Debmalya Bandyopadhyay

When my partner is sad, she thinks she’s an  

You are not the ostrich you think you are.
Your grief does not stretch
beyond your torso
like a tunnel into the brain. You have taken lessons
in flying and dodging the electric wires.
What’s really heavy
is the season’s duvet,
the brashness of the bleak
around you. The ostrich
is only a possibility,
a glitchy wing to surpass the shore. See how your tongue
shoved between its syllables
halts its crumble,
concealing all its
cane and cunning, the scratch marks
on your mottled skin, your bones hollowed
to hold happy memories. Within sorrow’s turbid cloud,
we sometimes turn into
a creature just to slip under
the folds of the sky. Tell me

of the warble of your wasteland; what notes
gyrate around your song. I would clasp them
with my very human hands,

How large of you to hold
so much water

As if one could
the entire fucking sea


The first lesson in flying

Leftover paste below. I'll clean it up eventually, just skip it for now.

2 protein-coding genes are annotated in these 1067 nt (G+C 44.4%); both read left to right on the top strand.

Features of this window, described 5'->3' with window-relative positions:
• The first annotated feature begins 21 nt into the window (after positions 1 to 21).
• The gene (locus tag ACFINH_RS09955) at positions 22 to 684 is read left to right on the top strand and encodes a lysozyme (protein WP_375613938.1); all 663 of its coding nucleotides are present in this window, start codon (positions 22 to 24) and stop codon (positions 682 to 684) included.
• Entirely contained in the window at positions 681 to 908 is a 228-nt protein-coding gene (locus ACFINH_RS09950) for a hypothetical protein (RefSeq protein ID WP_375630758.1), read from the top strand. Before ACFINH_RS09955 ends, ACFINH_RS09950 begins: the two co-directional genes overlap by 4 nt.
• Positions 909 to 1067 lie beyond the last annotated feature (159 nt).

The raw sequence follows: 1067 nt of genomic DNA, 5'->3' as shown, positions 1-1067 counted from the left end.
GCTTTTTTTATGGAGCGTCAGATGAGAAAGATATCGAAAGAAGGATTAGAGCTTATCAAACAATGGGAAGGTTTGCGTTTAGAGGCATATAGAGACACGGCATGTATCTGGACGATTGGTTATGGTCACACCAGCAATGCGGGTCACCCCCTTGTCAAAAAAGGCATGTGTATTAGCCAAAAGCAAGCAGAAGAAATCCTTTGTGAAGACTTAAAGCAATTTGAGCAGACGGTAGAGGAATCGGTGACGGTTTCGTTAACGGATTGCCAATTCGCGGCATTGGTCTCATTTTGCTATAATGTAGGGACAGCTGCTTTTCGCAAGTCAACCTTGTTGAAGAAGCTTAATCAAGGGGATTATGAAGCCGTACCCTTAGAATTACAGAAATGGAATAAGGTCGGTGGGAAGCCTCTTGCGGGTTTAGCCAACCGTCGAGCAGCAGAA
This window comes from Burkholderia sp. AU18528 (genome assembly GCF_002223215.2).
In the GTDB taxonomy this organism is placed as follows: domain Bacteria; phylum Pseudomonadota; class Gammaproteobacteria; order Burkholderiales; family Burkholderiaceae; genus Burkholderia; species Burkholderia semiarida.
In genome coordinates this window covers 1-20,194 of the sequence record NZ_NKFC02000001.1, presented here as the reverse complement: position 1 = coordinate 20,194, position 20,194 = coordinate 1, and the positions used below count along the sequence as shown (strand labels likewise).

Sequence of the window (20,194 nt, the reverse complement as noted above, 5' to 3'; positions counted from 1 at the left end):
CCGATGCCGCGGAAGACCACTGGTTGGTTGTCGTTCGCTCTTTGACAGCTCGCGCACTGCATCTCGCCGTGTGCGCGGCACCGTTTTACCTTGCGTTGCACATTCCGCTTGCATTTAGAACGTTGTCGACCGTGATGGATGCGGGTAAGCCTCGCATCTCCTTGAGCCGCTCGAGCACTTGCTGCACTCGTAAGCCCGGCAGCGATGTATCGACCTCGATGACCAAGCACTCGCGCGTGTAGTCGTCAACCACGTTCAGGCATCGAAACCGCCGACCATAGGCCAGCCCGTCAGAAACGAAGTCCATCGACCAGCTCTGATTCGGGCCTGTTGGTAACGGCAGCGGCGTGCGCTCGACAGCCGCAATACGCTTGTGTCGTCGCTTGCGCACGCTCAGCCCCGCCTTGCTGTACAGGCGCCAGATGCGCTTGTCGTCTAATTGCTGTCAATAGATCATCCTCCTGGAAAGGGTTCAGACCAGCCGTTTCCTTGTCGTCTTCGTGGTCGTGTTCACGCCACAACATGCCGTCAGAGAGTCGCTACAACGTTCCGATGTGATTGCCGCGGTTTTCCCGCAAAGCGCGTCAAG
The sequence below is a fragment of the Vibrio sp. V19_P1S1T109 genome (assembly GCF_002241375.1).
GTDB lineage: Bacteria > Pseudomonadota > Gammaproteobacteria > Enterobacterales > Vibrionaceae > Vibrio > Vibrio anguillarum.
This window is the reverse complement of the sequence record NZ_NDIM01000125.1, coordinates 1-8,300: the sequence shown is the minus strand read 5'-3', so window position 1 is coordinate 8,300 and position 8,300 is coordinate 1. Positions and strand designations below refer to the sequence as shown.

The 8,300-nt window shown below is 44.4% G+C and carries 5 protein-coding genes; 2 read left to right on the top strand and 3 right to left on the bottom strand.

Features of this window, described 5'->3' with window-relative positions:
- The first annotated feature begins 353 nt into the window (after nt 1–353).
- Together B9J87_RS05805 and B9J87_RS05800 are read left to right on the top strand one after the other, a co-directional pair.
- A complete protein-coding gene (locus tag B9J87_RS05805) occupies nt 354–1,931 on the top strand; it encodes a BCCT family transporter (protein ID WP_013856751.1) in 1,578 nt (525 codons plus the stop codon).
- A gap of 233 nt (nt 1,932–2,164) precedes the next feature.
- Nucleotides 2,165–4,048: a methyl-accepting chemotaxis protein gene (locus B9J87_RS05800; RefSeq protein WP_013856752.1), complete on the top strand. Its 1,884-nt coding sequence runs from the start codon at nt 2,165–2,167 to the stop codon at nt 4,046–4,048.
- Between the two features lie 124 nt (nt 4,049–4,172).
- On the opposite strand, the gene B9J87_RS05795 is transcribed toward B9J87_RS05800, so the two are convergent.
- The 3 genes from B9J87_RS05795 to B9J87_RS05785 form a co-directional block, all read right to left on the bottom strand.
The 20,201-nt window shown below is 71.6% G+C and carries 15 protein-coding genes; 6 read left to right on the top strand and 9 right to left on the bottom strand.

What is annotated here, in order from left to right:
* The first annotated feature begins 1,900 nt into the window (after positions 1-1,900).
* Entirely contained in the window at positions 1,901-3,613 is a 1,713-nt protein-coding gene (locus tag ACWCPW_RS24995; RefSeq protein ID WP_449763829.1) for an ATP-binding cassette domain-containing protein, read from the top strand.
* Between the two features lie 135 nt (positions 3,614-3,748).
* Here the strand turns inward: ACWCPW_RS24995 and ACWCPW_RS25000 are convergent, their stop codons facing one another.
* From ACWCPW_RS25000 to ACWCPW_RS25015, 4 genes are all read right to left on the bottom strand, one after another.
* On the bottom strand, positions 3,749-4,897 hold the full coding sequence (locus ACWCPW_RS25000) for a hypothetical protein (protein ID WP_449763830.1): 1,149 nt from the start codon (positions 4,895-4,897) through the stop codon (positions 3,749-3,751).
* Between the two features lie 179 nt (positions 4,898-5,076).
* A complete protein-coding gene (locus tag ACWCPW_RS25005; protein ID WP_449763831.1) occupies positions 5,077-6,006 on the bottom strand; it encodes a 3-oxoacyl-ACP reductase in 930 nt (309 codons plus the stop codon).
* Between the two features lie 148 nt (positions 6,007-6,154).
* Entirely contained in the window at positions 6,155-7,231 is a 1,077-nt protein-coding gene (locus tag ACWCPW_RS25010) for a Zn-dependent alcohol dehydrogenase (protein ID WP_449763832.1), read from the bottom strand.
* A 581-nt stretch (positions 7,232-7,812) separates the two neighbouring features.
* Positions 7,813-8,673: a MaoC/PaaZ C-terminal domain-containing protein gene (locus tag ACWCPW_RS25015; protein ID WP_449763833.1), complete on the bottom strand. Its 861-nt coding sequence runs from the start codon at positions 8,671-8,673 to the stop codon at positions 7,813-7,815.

is to gyrate over the shore’s scratch marks;
to peer down the hollow bones
stuck in its gizzard.

You dodge conversation after dinner. As if
what you swallowed was
only sorrow’s afterbirth. Sometimes
we turn into a duvet for someone to slip in
quietly underneath our folds. Tell me

what became of your wasteland, what notes
warble your cane and cunning. Because
what are you if not –
just another creature, brash and electric
a torso full of possibilities? If not another

of God’s glitches, a shipwreck
shoved by the sea, that I
would gladly crumble upon, say –

How very large of you to surpass
grief’s quicksand

if not
a syllable
torn from a song—
an entire fucking song

From the Author: I have always wondered why ostriches are marginalised from other birds and how in many ways, they are unique. These poems were initially drafted in Freya Bantiff’s eco-poetry workshop ‘Writing the Wild’, where I wanted to explore how grief’s burden of alienation connects to the experience of the ostrich.     

Debmalya (he/him) is a writer and mathematician based in Birmingham, UK. His poems, translations, and essays have appeared or are forthcoming in Sontag, The Bangalore Review, Propel, Anthropocene Poetry, The Hooghly Review, CounterClock, and Spacebar, among other literary journals. He is a finalist for SweetLit’s 2024 Poetry Prize. He can often be found in parks confabulating with local birds.